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The Effect of Human Capital on Inwards FDI: Evidence from European transition economies

RIZVANOLLI, Artane (2012) The Effect of Human Capital on Inwards FDI: Evidence from European transition economies. Doctoral thesis, Staffordshire University.

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A country’s human capital has been neglected as a potential determinant of inwards foreign direct investment (FDI), both in theory and empirical research. When human capital has been included in models of the determinants of FDI, it appears simply as a control variable or one of the variables in a “kitchen sink” approach, usually without any theoretical rationale for its inclusion or critical discussion of the measures used. The mis-specification that may result from this is advanced as one of the potential explanations for the very diverse findings in previous literature and the failure of the meta-regression analysis (MRA) reported in this thesis to find an ‘authentic’ effect of human capital on inwards FDI. Accordingly, this research seeks to fill this gap, by identifying the mechanisms through which human capital is expected to attract FDI to European transition economies and drawing conclusions about the most appropriate measures of human capital given the characteristics of the former communist (education) system. The ‘productivity-enhancing’ skills and traits that (foreign) investors are likely to value in such economies are identified and the manner in which these skills are developed is analysed. In the light of this analysis the conventional human capital measures used in empirical analyses are critically assessed. These contributions are used to develop an empirical model for estimating the effect of human capital on inwards FDI at country-, sector- and industry-level in 12 European transition economies during the period 1995-2008. Consistent with the results of previous studies, as suggested by the MRA, no significant effect of traditional volume measures of human capital on FDI inflows/stocks is found. However, some evidence is presented in this thesis indicating that the quality dimension of human capital as measured by cognitive skills proxies may affect inwards FDI in the manufacturing sector. Accordingly, several potential explanations for the findings and some of their implications for future macro-level research focusing on the effects of human capital are explored.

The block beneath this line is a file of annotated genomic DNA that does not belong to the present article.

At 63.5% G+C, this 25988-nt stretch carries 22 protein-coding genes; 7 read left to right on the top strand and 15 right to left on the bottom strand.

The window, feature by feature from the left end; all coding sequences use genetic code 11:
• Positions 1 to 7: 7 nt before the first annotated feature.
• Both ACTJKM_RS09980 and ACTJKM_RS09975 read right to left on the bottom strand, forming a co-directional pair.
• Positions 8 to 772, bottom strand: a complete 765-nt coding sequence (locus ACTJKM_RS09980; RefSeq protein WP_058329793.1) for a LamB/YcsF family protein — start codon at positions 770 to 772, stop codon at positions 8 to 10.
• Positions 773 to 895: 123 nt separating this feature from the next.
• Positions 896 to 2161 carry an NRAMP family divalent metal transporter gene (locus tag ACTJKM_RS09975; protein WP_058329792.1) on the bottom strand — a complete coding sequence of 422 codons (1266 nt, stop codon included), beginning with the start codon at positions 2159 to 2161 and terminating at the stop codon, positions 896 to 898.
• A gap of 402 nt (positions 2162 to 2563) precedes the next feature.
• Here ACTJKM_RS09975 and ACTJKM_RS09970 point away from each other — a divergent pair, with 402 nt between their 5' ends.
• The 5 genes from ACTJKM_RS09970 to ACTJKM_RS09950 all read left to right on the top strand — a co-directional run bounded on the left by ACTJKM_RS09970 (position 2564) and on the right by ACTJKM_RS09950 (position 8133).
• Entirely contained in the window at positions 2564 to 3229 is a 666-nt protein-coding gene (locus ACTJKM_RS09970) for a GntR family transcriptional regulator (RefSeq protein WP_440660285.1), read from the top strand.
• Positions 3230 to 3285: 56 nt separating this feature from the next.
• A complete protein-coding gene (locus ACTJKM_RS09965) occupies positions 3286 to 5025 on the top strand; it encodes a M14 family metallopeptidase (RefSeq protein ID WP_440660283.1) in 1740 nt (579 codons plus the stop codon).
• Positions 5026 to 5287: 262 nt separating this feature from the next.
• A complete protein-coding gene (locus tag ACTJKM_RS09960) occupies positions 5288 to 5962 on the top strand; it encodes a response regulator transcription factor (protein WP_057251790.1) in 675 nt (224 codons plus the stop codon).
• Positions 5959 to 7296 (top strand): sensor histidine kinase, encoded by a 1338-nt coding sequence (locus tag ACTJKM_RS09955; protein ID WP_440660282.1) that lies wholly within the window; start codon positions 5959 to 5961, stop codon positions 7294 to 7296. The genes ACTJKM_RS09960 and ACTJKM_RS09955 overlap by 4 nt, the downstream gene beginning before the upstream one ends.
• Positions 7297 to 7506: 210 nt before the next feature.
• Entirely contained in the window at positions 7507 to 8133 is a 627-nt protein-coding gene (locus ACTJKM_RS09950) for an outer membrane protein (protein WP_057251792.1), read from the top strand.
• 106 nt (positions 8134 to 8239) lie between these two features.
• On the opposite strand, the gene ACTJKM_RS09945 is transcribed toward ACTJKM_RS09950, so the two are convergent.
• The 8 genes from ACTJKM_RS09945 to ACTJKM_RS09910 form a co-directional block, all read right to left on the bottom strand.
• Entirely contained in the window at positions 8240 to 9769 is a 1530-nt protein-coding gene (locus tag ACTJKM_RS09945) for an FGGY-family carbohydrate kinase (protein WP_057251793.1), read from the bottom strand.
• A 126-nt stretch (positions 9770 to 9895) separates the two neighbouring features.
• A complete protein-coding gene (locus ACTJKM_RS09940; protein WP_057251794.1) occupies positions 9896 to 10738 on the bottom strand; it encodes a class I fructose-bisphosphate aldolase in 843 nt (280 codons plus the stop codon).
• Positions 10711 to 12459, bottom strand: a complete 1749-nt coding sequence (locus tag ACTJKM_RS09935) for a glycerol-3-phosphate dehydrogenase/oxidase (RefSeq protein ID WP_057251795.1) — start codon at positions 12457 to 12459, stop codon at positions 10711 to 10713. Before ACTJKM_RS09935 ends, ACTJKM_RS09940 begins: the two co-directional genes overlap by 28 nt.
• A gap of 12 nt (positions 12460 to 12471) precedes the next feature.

Item Type: Thesis (Doctoral)
Subjects: L100 Economics
N100 Business studies
Depositing User: Jeffrey HENSON
Date Deposited: 06 Feb 2015 16:36
Last Modified: 06 Feb 2015 16:36
URI: http://eprints.staffs.ac.uk/id/eprint/2011

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